Chapter 6 Mass spectrometric characterization of the thirteen subunits of bovine respiratory complexes that are encoded in mitochondrial DNA.

TitleChapter 6 Mass spectrometric characterization of the thirteen subunits of bovine respiratory complexes that are encoded in mitochondrial DNA.
Publication TypeJournal Article
Year of Publication2009
AuthorsWalker, JE, Carroll, J, Altman, MC, Fearnley, IM
JournalMethods Enzymol
Volume456
Pagination111-31
Date Published2009
ISSN1557-7988
KeywordsAnimals, Cattle, Chromatography, Liquid, DNA, Mitochondrial, Electron Transport, Electrophoresis, Polyacrylamide Gel, Mitochondria, Heart, Spectrometry, Mass, Electrospray Ionization, Spectrophotometry, Ultraviolet, Tandem Mass Spectrometry
Abstract

The genomes of mammalian mitochondria encode 13 hydrophobic membrane proteins. All of them are subunits of the respiratory complexes found in the inner membranes of the organelle. Although the sequences of human and bovine mitochondrial DNA were described in 1981 and 1982, respectively, and the encoded proteins were identified at the same time or soon after, because of their hydrophobic properties, the chemical compositions of some of these proteins have never been characterized. Therefore, we have developed procedures to extract them with organic solvents from the inner membranes of bovine mitochondria and from purified respiratory complexes and to fractionate the extracts, allowing the precise molecular masses of all 13 proteins to be measured by electrospray ionization mass spectrometry. It was found that, with one exception, the proteins retain their translational initiator formyl-methionine residues, and the only posttranslational modification detected was the removal of the formyl group or the formyl-methionine from the Cox III protein. These procedures can be adapted for analyzing the proteins encoded in mitochondrial DNAs in other species, for analyzing the subunit compositions of their respiratory complexes, and for establishing accurate and comprehensive proteomes of other cellular membranes. Because many membrane proteins have few proteolytic enzyme cleavage sites, identifying them by mass spectrometric sequencing of proteolytic peptides can be difficult. Therefore, we have studied the tandem mass spectra of fragment ions from a range of membrane proteins from mitochondria, including 10 of the 13 proteins encoded in mitochondrial DNA. In contrast to the highly complex spectra produced in this way by globular proteins, the spectra of membrane proteins are simple and easy to interpret, and so they provide sequence tags for the identification of membrane proteins.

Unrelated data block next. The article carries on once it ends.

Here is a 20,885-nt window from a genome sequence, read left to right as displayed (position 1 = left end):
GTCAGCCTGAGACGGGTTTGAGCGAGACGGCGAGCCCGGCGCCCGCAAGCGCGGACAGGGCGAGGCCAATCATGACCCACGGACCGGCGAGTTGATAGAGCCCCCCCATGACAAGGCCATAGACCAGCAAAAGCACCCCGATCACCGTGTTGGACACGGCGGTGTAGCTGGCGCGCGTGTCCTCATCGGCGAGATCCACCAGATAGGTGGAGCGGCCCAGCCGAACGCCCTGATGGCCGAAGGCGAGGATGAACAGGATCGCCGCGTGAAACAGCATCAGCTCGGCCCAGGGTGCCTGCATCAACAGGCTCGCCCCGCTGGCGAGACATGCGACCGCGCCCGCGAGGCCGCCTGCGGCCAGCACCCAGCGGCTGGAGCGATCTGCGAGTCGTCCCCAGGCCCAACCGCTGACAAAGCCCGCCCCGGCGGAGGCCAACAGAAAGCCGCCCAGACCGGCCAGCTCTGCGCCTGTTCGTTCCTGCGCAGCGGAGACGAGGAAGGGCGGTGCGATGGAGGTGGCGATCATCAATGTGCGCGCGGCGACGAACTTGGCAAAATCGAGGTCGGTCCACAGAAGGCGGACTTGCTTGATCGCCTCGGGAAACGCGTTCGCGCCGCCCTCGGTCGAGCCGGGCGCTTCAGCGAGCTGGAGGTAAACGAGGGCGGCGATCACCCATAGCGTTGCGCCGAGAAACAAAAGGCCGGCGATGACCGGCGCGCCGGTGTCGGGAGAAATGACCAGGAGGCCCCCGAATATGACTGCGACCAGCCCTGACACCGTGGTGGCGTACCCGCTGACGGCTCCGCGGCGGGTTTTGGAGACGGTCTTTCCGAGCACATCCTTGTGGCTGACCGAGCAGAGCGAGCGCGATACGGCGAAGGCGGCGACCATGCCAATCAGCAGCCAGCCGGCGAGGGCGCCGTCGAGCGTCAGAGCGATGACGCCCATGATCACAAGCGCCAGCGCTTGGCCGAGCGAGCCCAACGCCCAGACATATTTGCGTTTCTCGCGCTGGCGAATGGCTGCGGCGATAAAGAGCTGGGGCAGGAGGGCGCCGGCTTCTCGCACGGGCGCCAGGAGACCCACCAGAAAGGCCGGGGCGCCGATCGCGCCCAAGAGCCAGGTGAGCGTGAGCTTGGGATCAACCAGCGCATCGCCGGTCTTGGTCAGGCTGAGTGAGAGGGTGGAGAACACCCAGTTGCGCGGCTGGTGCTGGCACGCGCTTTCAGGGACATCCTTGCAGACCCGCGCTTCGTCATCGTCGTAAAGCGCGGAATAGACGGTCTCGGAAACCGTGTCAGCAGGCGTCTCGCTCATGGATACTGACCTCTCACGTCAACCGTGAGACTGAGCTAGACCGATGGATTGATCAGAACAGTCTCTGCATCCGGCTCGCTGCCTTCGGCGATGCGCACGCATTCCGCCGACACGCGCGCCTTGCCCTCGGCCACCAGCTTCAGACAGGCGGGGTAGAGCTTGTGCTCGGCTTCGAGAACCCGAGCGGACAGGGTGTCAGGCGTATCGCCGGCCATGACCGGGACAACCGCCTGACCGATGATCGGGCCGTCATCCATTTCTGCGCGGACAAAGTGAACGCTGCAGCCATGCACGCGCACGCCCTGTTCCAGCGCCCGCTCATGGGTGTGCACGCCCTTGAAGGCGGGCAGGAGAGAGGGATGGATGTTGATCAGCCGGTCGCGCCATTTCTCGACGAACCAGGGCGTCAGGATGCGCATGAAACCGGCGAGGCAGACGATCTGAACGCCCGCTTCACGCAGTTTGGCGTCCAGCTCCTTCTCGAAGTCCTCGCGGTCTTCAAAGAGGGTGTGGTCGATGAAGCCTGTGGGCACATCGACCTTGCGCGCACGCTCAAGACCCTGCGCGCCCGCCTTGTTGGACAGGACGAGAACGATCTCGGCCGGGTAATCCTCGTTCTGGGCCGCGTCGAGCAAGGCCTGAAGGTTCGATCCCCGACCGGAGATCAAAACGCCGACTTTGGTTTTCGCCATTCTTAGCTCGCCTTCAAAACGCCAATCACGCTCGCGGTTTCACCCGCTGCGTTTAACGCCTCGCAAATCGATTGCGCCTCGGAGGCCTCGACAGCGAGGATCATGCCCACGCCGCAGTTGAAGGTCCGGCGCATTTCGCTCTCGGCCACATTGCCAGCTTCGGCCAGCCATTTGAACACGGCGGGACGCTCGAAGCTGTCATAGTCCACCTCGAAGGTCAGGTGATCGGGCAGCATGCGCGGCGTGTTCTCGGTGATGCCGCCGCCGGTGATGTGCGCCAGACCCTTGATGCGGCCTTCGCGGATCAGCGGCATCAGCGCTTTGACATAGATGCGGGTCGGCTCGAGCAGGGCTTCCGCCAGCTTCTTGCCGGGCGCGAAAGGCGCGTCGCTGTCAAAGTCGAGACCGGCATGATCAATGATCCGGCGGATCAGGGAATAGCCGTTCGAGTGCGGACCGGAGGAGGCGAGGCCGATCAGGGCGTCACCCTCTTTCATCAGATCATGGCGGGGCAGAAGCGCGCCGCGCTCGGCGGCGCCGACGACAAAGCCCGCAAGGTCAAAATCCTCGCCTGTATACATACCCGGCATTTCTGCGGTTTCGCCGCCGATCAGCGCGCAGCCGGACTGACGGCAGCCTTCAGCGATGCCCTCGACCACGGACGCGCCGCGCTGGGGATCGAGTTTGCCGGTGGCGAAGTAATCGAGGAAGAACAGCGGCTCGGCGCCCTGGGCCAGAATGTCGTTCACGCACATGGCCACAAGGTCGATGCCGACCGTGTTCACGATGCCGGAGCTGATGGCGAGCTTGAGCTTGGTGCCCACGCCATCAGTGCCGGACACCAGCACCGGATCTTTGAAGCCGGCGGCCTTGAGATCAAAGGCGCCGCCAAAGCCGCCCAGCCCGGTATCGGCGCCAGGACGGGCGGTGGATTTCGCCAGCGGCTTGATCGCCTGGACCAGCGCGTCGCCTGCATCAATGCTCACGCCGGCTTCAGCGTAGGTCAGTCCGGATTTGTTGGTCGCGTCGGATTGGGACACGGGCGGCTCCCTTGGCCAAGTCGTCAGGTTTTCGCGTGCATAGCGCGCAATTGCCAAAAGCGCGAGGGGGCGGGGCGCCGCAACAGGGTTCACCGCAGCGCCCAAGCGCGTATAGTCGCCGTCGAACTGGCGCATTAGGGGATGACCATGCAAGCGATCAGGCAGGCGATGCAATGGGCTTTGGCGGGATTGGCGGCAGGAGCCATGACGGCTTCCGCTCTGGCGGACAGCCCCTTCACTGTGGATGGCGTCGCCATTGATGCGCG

DOI10.1016/S0076-6879(08)04406-6
Alternate JournalMeth. Enzymol.
Citation Key10.1016/S0076-6879(08)04406-6
PubMed ID19348885
Grant ListMC_U105663148 / / Medical Research Council / United Kingdom